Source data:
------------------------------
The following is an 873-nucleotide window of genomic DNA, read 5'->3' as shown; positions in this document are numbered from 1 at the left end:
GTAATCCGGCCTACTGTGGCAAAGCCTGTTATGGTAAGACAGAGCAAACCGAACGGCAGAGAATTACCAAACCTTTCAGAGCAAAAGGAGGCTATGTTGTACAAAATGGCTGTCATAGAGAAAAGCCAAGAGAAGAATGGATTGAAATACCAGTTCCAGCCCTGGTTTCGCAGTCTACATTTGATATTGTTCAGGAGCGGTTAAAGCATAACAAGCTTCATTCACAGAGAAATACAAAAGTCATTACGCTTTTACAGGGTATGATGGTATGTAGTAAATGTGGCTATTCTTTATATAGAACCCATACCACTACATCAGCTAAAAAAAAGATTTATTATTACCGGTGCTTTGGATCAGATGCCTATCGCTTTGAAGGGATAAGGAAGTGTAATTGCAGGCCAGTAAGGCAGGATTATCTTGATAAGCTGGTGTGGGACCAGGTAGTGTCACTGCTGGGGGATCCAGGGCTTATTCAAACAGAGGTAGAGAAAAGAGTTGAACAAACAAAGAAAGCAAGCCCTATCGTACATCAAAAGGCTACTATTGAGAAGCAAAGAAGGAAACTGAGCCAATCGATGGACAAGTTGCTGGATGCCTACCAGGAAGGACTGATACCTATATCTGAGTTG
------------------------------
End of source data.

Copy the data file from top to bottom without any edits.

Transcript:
The following is an 873-nucleotide window of genomic DNA, read 5'->3' as shown; positions in this document are numbered from 1 at the left end:
GTAATCCGGCCTACTGTGGCAAAGCCTGTTATGGTAAGACAGAGCAAACCGAACGGCAGAGAATTACCAAACCTTTCAGAGCAAAAGGAGGCTATGTTGTACAAAATGGCTGTCATAGAGAAAAGCCAAGAGAAGAATGGATTGAAATACCAGTTCCAGCCCTGGTTTCGCAGTCTACATTTGATATTGTTCAGGAGCGGTTAAAGCATAACAAGCTTCATTCACAGAGAAATACAAAAGTCATTACGCTTTTACAGGGTATGATGGTATGTAGTAAATGTGGCTATTCTTTATATAGAACCCATACCACTACATCAGCTAAAAAAAAGATTTATTATTACCGGTGCTTTGGATCAGATGCCTATCGCTTTGAAGGGATAAGGAAGTGTAATTGCAGGCCAGTAAGGCAGGATTATCTTGATAAGCTGGTGTGGGACCAGGTAGTGTCACTGCTGGGGGATCCAGGGCTTATTCAAACAGAGGTAGAGAAAAGAGTTGAACAAACAAAGAAAGCAAGCCCTATCGTACATCAAAAGGCTACTATTGAGAAGCAAAGAAGGAAACTGAGCCAATCGATGGACAAGTTGCTGGATGCCTACCAGGAAGGACTGATACCTATATCTGAGTTG